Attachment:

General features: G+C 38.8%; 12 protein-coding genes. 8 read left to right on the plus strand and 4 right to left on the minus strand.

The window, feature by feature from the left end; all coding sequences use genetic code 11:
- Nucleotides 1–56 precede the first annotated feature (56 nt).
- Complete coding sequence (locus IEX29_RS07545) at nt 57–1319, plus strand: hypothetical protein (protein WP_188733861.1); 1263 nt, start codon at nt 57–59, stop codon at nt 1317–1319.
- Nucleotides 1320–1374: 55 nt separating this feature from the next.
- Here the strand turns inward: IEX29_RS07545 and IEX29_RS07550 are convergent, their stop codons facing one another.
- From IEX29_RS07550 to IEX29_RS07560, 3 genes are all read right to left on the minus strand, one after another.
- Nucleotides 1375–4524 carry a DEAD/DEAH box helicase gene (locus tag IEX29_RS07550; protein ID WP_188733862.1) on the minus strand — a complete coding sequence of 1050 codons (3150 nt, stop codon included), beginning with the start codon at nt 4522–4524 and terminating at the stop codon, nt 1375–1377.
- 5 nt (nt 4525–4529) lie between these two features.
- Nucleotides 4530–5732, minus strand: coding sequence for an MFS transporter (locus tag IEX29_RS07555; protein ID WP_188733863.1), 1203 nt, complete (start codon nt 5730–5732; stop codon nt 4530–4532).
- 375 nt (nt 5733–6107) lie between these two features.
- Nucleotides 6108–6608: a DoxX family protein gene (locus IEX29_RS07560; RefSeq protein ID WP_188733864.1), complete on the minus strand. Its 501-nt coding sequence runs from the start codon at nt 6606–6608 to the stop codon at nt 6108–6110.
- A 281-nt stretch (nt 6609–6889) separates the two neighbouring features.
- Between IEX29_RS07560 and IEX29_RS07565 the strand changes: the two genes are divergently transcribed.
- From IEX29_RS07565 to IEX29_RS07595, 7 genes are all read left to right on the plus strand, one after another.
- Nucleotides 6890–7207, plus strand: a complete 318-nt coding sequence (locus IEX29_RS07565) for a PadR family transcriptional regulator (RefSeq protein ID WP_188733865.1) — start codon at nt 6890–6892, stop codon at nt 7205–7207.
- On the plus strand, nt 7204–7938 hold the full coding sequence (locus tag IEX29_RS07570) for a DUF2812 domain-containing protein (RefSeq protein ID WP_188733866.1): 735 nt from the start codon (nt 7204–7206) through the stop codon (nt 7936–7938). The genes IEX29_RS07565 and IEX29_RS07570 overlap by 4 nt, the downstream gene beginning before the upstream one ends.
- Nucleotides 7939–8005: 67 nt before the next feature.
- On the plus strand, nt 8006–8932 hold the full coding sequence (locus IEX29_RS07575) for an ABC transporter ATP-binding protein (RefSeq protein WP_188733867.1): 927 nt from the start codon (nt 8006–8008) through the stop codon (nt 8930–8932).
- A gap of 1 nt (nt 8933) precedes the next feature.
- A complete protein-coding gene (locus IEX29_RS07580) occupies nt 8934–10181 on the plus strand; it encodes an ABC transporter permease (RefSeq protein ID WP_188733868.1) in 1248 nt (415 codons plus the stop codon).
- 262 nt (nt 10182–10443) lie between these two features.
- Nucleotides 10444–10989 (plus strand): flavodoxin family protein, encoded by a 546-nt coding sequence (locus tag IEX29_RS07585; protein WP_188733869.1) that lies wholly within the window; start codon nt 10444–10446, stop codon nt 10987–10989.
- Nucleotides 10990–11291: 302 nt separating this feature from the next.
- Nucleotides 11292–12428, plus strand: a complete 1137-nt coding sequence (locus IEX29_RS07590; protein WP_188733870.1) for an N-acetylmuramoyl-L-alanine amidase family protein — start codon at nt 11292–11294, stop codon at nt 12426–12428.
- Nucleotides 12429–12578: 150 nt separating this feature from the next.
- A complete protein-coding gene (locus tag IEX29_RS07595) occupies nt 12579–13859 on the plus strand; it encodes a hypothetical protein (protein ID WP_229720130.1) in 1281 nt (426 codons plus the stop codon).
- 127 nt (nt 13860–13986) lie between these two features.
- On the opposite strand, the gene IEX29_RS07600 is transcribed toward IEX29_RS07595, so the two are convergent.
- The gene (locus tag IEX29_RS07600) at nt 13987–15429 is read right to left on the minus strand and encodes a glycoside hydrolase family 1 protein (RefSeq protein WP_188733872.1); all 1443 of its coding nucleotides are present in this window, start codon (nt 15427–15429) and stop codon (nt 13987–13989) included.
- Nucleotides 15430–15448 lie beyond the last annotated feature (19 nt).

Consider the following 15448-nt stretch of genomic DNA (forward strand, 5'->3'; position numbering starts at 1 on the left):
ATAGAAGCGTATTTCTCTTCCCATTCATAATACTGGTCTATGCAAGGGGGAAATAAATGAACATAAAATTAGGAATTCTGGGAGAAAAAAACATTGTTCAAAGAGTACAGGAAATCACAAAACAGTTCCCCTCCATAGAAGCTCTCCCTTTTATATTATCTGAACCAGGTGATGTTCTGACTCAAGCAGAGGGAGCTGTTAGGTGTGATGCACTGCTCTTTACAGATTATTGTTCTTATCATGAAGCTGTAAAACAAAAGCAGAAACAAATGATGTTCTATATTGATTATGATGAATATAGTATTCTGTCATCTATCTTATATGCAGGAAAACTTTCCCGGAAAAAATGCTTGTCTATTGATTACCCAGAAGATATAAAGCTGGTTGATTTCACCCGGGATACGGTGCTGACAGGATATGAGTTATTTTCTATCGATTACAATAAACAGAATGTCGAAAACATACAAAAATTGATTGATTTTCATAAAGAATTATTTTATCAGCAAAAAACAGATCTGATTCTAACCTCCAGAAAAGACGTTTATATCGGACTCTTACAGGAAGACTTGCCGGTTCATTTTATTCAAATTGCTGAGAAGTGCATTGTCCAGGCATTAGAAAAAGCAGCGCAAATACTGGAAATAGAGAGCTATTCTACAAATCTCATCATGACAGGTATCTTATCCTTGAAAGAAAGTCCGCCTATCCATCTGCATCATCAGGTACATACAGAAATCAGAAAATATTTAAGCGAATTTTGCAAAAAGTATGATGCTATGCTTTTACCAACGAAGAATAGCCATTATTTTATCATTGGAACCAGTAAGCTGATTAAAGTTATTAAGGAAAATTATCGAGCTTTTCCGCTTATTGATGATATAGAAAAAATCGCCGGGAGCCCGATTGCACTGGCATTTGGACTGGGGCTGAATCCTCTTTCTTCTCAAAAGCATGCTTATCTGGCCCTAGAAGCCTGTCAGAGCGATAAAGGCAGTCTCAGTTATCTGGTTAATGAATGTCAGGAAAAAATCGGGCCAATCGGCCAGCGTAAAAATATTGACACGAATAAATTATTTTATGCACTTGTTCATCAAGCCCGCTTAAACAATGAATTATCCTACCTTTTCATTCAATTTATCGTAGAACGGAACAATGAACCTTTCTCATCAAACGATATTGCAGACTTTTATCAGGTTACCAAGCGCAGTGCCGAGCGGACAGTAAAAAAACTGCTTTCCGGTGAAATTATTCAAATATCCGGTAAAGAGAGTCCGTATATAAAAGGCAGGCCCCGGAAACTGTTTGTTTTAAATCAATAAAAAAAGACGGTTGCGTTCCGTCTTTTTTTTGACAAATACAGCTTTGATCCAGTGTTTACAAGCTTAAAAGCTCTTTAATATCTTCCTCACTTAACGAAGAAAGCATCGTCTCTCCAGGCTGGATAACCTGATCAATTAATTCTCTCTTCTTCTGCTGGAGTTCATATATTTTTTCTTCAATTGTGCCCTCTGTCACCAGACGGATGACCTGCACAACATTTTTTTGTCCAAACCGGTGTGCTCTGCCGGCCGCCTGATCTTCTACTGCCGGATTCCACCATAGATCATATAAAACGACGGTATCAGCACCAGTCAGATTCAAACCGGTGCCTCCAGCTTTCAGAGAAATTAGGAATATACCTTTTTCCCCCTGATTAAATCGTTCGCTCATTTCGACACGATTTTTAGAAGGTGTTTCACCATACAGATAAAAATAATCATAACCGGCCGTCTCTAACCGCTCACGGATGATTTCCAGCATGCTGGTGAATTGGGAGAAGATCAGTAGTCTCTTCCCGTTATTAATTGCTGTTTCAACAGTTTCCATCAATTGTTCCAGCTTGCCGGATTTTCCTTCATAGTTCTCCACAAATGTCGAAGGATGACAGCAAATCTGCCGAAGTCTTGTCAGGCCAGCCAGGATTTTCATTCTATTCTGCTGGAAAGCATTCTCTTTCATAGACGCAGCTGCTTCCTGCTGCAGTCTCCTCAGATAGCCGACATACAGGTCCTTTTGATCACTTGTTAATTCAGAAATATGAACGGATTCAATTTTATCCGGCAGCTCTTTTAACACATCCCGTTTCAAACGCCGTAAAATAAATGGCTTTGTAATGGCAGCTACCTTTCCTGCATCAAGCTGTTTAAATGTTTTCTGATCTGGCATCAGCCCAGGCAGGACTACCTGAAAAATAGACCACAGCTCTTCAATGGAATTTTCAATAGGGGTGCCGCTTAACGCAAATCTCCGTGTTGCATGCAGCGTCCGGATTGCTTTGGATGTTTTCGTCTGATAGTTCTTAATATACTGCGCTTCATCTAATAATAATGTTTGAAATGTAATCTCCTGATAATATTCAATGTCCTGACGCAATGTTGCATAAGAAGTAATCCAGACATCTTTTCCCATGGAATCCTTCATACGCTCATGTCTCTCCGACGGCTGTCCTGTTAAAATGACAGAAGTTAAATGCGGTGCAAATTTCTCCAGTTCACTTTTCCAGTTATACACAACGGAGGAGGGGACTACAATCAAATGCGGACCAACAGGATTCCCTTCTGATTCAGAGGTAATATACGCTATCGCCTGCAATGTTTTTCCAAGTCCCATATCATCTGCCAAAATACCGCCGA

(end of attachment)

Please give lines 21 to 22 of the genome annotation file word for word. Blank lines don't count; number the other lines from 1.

- A complete protein-coding gene (locus IEX29_RS07580) occupies nt 8934–10181 on the plus strand; it encodes an ABC transporter permease (RefSeq protein ID WP_188733868.1) in 1248 nt (415 codons plus the stop codon).
- 262 nt (nt 10182–10443) lie between these two features.